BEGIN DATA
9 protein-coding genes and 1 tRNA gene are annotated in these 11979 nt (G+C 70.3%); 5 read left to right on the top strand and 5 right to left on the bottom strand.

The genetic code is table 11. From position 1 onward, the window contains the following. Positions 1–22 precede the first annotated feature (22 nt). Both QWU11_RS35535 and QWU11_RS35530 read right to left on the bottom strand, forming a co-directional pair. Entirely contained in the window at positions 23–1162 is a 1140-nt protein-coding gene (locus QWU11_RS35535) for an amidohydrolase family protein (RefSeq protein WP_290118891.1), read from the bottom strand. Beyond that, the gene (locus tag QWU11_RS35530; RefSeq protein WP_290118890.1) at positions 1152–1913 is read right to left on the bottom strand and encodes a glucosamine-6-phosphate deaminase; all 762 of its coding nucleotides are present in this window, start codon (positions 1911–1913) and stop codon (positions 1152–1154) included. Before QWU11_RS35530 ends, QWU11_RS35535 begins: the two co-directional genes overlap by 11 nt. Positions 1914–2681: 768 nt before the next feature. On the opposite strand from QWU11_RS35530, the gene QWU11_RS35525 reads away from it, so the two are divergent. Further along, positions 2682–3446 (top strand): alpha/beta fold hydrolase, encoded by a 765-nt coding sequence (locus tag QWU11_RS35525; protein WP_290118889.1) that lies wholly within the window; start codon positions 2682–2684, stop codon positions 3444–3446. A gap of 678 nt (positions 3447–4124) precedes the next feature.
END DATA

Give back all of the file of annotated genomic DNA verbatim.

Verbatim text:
9 protein-coding genes and 1 tRNA gene are annotated in these 11979 nt (G+C 70.3%); 5 read left to right on the top strand and 5 right to left on the bottom strand.

The genetic code is table 11. From position 1 onward, the window contains the following. Positions 1–22 precede the first annotated feature (22 nt). Both QWU11_RS35535 and QWU11_RS35530 read right to left on the bottom strand, forming a co-directional pair. Entirely contained in the window at positions 23–1162 is a 1140-nt protein-coding gene (locus QWU11_RS35535) for an amidohydrolase family protein (RefSeq protein WP_290118891.1), read from the bottom strand. Beyond that, the gene (locus tag QWU11_RS35530; RefSeq protein WP_290118890.1) at positions 1152–1913 is read right to left on the bottom strand and encodes a glucosamine-6-phosphate deaminase; all 762 of its coding nucleotides are present in this window, start codon (positions 1911–1913) and stop codon (positions 1152–1154) included. Before QWU11_RS35530 ends, QWU11_RS35535 begins: the two co-directional genes overlap by 11 nt. Positions 1914–2681: 768 nt before the next feature. On the opposite strand from QWU11_RS35530, the gene QWU11_RS35525 reads away from it, so the two are divergent. Further along, positions 2682–3446 (top strand): alpha/beta fold hydrolase, encoded by a 765-nt coding sequence (locus tag QWU11_RS35525; protein WP_290118889.1) that lies wholly within the window; start codon positions 2682–2684, stop codon positions 3444–3446. A gap of 678 nt (positions 3447–4124) precedes the next feature.